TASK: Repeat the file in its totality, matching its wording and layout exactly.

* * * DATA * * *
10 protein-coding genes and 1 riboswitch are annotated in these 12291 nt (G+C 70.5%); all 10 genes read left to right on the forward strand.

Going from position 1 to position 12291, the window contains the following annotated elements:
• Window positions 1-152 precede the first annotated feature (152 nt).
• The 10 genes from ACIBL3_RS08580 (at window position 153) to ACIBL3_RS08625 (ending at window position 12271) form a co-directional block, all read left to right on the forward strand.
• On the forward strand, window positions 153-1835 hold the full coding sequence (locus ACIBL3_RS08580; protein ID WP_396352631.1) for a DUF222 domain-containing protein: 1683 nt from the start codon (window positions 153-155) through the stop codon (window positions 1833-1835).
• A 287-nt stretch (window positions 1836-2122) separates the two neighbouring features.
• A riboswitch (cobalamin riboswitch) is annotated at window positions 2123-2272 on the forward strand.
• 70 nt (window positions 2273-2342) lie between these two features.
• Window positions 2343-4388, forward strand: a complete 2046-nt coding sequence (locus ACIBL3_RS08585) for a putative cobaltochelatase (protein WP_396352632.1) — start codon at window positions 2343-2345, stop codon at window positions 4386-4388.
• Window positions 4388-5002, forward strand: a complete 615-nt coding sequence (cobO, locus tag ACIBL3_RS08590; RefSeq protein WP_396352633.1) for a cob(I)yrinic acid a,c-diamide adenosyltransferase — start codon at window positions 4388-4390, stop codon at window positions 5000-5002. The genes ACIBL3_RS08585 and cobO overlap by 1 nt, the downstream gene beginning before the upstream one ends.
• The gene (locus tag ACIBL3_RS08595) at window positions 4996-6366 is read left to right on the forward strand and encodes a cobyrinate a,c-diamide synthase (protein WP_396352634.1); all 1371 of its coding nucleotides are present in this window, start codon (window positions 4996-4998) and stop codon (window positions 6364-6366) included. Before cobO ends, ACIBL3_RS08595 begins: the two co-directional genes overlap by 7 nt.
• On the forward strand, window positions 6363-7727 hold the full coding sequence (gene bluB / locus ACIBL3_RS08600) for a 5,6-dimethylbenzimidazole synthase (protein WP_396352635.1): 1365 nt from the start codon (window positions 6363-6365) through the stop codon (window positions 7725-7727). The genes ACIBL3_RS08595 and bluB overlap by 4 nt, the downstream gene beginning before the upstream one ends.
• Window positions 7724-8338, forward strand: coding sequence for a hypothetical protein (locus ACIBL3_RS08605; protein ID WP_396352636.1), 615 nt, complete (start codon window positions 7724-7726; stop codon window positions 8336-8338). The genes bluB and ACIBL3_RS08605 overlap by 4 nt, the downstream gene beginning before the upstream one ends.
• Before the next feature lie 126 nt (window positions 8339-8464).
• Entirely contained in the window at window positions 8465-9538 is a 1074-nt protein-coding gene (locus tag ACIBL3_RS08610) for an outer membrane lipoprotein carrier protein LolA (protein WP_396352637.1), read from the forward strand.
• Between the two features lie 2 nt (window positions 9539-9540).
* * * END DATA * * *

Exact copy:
10 protein-coding genes and 1 riboswitch are annotated in these 12291 nt (G+C 70.5%); all 10 genes read left to right on the forward strand.

Going from position 1 to position 12291, the window contains the following annotated elements:
• Window positions 1-152 precede the first annotated feature (152 nt).
• The 10 genes from ACIBL3_RS08580 (at window position 153) to ACIBL3_RS08625 (ending at window position 12271) form a co-directional block, all read left to right on the forward strand.
• On the forward strand, window positions 153-1835 hold the full coding sequence (locus ACIBL3_RS08580; protein ID WP_396352631.1) for a DUF222 domain-containing protein: 1683 nt from the start codon (window positions 153-155) through the stop codon (window positions 1833-1835).
• A 287-nt stretch (window positions 1836-2122) separates the two neighbouring features.
• A riboswitch (cobalamin riboswitch) is annotated at window positions 2123-2272 on the forward strand.
• 70 nt (window positions 2273-2342) lie between these two features.
• Window positions 2343-4388, forward strand: a complete 2046-nt coding sequence (locus ACIBL3_RS08585) for a putative cobaltochelatase (protein WP_396352632.1) — start codon at window positions 2343-2345, stop codon at window positions 4386-4388.
• Window positions 4388-5002, forward strand: a complete 615-nt coding sequence (cobO, locus tag ACIBL3_RS08590; RefSeq protein WP_396352633.1) for a cob(I)yrinic acid a,c-diamide adenosyltransferase — start codon at window positions 4388-4390, stop codon at window positions 5000-5002. The genes ACIBL3_RS08585 and cobO overlap by 1 nt, the downstream gene beginning before the upstream one ends.
• The gene (locus tag ACIBL3_RS08595) at window positions 4996-6366 is read left to right on the forward strand and encodes a cobyrinate a,c-diamide synthase (protein WP_396352634.1); all 1371 of its coding nucleotides are present in this window, start codon (window positions 4996-4998) and stop codon (window positions 6364-6366) included. Before cobO ends, ACIBL3_RS08595 begins: the two co-directional genes overlap by 7 nt.
• On the forward strand, window positions 6363-7727 hold the full coding sequence (gene bluB / locus ACIBL3_RS08600) for a 5,6-dimethylbenzimidazole synthase (protein WP_396352635.1): 1365 nt from the start codon (window positions 6363-6365) through the stop codon (window positions 7725-7727). The genes ACIBL3_RS08595 and bluB overlap by 4 nt, the downstream gene beginning before the upstream one ends.
• Window positions 7724-8338, forward strand: coding sequence for a hypothetical protein (locus ACIBL3_RS08605; protein ID WP_396352636.1), 615 nt, complete (start codon window positions 7724-7726; stop codon window positions 8336-8338). The genes bluB and ACIBL3_RS08605 overlap by 4 nt, the downstream gene beginning before the upstream one ends.
• Before the next feature lie 126 nt (window positions 8339-8464).
• Entirely contained in the window at window positions 8465-9538 is a 1074-nt protein-coding gene (locus tag ACIBL3_RS08610) for an outer membrane lipoprotein carrier protein LolA (protein WP_396352637.1), read from the forward strand.
• Between the two features lie 2 nt (window positions 9539-9540).